(ORDO NEWS) — Scientists from the United States have concluded that mass extinctions occur at regular intervals. These intervals average approximately 27.5 million years.
The work of specialists from New York University and the Department of Global Ecology of the Carnegie Institute of Science (USA) is published in the journal Historical Biology. In it, scientists emphasize that non-marine tetrapods (including amphibians, birds, reptiles, and mammals) have experienced at least ten separate episodes of increased extinction over the past 300 million years (we are, of course, not talking about the largest extinctions like the Great Permian).
Some of them coincide with falls of large asteroids, large-scale volcanic eruptions and the like, which, according to many experts, can cause mass extinctions, or at least increase them. The idea of a cyclic mass extinction is not new, but it remains controversial.
In addition, existing studies focused mainly on marine organisms and showed that cyclicity is present and ranges from 26.4 to 27.3 million years over the past 260 million years. To test this hypothesis on land animals, American experts conducted their own research.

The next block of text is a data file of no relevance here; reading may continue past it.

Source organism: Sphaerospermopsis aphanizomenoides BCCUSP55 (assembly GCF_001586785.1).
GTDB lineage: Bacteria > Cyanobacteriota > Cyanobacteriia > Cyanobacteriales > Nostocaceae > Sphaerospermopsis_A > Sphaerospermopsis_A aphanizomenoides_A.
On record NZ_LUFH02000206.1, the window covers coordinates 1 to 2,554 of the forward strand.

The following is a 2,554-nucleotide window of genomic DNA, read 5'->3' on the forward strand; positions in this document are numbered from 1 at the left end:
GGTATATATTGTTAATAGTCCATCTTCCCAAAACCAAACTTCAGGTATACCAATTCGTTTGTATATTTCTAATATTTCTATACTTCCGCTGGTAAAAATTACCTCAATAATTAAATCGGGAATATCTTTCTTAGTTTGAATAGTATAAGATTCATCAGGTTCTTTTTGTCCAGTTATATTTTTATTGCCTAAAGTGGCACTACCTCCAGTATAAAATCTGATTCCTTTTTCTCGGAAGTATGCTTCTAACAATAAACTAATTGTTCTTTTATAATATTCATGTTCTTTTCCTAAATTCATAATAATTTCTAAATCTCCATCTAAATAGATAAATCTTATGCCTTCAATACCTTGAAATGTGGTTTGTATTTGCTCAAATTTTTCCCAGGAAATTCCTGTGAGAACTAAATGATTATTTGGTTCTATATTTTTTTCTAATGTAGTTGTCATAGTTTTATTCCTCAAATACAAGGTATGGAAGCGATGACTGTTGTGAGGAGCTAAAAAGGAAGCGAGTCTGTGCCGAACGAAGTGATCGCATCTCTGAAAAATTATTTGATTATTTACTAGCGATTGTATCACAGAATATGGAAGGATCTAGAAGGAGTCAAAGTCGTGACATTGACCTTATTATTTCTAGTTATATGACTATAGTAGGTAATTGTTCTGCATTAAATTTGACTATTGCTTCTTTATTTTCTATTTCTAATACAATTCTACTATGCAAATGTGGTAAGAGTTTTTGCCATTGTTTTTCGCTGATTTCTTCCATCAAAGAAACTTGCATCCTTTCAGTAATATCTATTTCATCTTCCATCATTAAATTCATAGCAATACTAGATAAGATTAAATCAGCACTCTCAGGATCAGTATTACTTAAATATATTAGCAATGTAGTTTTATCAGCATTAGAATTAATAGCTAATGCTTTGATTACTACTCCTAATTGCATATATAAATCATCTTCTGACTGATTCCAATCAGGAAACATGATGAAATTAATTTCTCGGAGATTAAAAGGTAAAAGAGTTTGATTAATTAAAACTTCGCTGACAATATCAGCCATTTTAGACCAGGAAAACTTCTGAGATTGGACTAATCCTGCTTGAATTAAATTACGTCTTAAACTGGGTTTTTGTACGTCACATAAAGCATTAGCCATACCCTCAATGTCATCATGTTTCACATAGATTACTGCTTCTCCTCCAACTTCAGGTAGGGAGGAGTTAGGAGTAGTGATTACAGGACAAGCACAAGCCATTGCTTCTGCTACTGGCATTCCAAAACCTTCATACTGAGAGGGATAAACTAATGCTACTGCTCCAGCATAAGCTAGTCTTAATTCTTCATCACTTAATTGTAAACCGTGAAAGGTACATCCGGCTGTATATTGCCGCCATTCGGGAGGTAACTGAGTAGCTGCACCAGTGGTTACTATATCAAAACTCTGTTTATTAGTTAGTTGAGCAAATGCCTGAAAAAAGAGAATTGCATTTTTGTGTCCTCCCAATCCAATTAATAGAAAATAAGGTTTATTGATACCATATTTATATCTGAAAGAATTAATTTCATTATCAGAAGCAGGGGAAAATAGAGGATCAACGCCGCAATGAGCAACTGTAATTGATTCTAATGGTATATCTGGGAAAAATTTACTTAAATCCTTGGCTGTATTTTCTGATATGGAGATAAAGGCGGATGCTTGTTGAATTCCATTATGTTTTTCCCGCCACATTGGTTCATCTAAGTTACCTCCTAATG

Using the Stoters and Lutz circular spectral method, as well as other innovative mathematical models, the scientists concluded that extinction cycles also exist for terrestrial animals. But the most interesting thing is that the periodicity is also typical for global cataclysms like asteroid or comet impacts.
Thus, the impacts of large bodies on the Earth, according to astrophysicists, occur approximately every 26-30 million years. The fact is that the solar system passes through the middle plane of the Milky Way, full of dangerous asteroids and comets, approximately every 30 million years (interaction with dark matter in this part of the Galaxy, according to the predictions of astrophysicists, can also cause cataclysms associated with volcanic activity) …
Approximately such a cycle, according to American scientists, is also the case for mass extinctions – about 27.5 million years. In any case, for three of these extinctions that have occurred over the past 250 million years, the influence of extraterrestrial objects is known, scientists note. They also stress that these findings require more research.
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